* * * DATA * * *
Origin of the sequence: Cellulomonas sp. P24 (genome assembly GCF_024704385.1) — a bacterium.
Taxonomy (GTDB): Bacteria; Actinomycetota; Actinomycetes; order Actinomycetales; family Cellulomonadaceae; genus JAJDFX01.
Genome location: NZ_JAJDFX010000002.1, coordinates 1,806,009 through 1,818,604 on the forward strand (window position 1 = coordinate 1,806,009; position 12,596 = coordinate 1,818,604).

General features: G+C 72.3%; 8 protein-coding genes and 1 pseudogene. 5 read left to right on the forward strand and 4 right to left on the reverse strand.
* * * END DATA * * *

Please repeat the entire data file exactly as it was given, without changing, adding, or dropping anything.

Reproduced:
Origin of the sequence: Cellulomonas sp. P24 (genome assembly GCF_024704385.1) — a bacterium.
Taxonomy (GTDB): Bacteria; Actinomycetota; Actinomycetes; order Actinomycetales; family Cellulomonadaceae; genus JAJDFX01.
Genome location: NZ_JAJDFX010000002.1, coordinates 1,806,009 through 1,818,604 on the forward strand (window position 1 = coordinate 1,806,009; position 12,596 = coordinate 1,818,604).

General features: G+C 72.3%; 8 protein-coding genes and 1 pseudogene. 5 read left to right on the forward strand and 4 right to left on the reverse strand.